The Moray Firth is one of the most important areas in UK waters for dolphins, porpoises and whales (collectively known as cetaceans). The species most often seen from the shore are Bottlenose dolphins and Harbour porpoises. This has led to several locations around the coast becoming well known for 'dolphin watching' (see map).
Minke whales and White-beaked dolphins are the next most likely species to be encountered, usually further out to sea, although White-beaked dolphins have been seen from the shore at Fraserburgh. Pilot whales, Killer whales and Risso's dolphins are also present in the Moray Firth, but only Killer whales are likely to be spotted from the shore, with sightings reported from the coastline around Aberdeen and Banff.
Bottlenose Dolphins are widely distributed in warm and temperate water throughout the world, although they are relatively uncommon around the UK coast. The Moray Firth dolphins are extremely important as they represent one of only two or three resident populations known to exist in UK waters and probably the only one in the North Sea. There are thought to be over 100 Bottlenosed dolphins living in the Moray Firth.
Adults have a clearly defined beak and a tall sickle-shaped dorsal fin which curves backwards. They are between 3.1 and 3.8 metres in length, about twice as long as Harbour porpoises, and weigh between 180 and 300 kilograms.
They typically live for 25 years, although animals as old as 50 years have been recorded. Females reach sexual maturity between the ages of 5 and 12, and may give birth to a single calf every 2 to 3 years, look out for newborn calves any time between March and September. The calf may be helped to the surface by its mother for its first breath of air. If the mother is weak, other female dolphins in the herd often look after her.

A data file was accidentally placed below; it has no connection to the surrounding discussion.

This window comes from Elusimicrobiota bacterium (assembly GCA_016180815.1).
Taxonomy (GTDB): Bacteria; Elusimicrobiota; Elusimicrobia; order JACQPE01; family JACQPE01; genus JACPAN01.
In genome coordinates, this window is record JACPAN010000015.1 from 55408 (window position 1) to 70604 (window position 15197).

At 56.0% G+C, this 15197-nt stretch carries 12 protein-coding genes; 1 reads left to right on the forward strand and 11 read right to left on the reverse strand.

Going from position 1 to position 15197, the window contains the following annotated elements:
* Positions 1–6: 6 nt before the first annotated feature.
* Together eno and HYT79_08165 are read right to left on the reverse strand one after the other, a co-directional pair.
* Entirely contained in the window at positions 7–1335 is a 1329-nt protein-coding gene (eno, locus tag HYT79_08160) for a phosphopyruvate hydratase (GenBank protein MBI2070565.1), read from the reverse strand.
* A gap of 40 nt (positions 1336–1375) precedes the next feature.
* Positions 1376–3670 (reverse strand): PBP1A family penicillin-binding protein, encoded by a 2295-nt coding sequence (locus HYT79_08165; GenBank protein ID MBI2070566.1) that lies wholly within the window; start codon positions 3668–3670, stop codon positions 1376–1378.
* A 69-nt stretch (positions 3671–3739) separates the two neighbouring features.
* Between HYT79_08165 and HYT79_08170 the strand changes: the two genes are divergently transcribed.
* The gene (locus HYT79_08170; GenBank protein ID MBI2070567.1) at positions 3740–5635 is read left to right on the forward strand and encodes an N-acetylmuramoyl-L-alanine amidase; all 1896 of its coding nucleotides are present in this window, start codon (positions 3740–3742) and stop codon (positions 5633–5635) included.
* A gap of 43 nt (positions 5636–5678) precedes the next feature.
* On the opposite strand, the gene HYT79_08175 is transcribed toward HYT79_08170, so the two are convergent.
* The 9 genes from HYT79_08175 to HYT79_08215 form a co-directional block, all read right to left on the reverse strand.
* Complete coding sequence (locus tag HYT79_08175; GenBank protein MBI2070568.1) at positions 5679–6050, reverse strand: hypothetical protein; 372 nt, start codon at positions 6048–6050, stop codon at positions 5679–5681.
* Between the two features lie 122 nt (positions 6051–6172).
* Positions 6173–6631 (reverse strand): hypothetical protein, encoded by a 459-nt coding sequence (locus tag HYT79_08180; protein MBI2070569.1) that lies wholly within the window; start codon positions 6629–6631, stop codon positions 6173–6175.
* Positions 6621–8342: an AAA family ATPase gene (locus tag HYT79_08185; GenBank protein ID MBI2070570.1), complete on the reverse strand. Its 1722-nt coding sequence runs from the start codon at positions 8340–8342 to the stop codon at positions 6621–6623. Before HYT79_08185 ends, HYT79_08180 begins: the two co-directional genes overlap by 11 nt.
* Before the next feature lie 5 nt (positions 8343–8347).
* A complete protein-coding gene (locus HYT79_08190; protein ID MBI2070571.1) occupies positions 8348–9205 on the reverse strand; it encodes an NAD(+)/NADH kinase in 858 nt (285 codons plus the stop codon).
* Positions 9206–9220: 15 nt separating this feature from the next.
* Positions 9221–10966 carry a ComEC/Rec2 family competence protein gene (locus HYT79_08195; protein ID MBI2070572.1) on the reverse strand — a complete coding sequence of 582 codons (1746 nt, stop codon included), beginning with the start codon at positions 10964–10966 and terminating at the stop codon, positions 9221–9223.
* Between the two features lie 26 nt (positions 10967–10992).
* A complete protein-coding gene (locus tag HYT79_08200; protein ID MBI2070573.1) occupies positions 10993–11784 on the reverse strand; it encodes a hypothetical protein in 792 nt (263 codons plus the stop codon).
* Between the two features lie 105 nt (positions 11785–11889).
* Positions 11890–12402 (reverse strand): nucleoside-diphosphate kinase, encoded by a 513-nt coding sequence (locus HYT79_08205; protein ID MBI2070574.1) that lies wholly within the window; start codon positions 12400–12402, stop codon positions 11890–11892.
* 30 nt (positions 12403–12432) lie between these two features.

Bottlenose dolphins are sociable animals and usually live in groups of 2 to 4 individuals, although sightings of larger groups are not uncommon. In the Moray Firth herds of 20 to 30 animals can sometimes be seen during the summer months. Some individuals can readily be indentified by notches on the dorsal fin and patterns of scarring. They appear playful and can often be seen leaping out the water.
Harbour Porpoises are widespread in the cooler, shallower North Atlantic and Pacific Oceans. In UK waters they are more widely distributed and common than the other species of dolphins and whales. However, in recent years they have become much less frequent in our coastal waters and are now relatively uncommon in the Moray Firth. The reasons for this decline in numbers are not fully understood.
Adults have a rounded snout and a small triangular dorsal fin. They are usually between 1.4 and 1.7 metres long and weigh between 54 and 65 kilograms.
Their normal life span is 7 to 9 years, although some animals can live for up to 15 years. A female porpoise begins to breed when 3 to 4 years old, but breeding can occur as early as 14 months, and a single calf is born every 2 years or more. Mating takes place in mid to late summer, the young being born 10 to 12 months later around May to June.
Harbour Porpoises usually occur singly or in small loosely formed groups of between 2 to 10 individuals. Unlike dolphins, they rarely show much above the water and their curved back and small triangular fin are often all you will see. (Continued on next page.)
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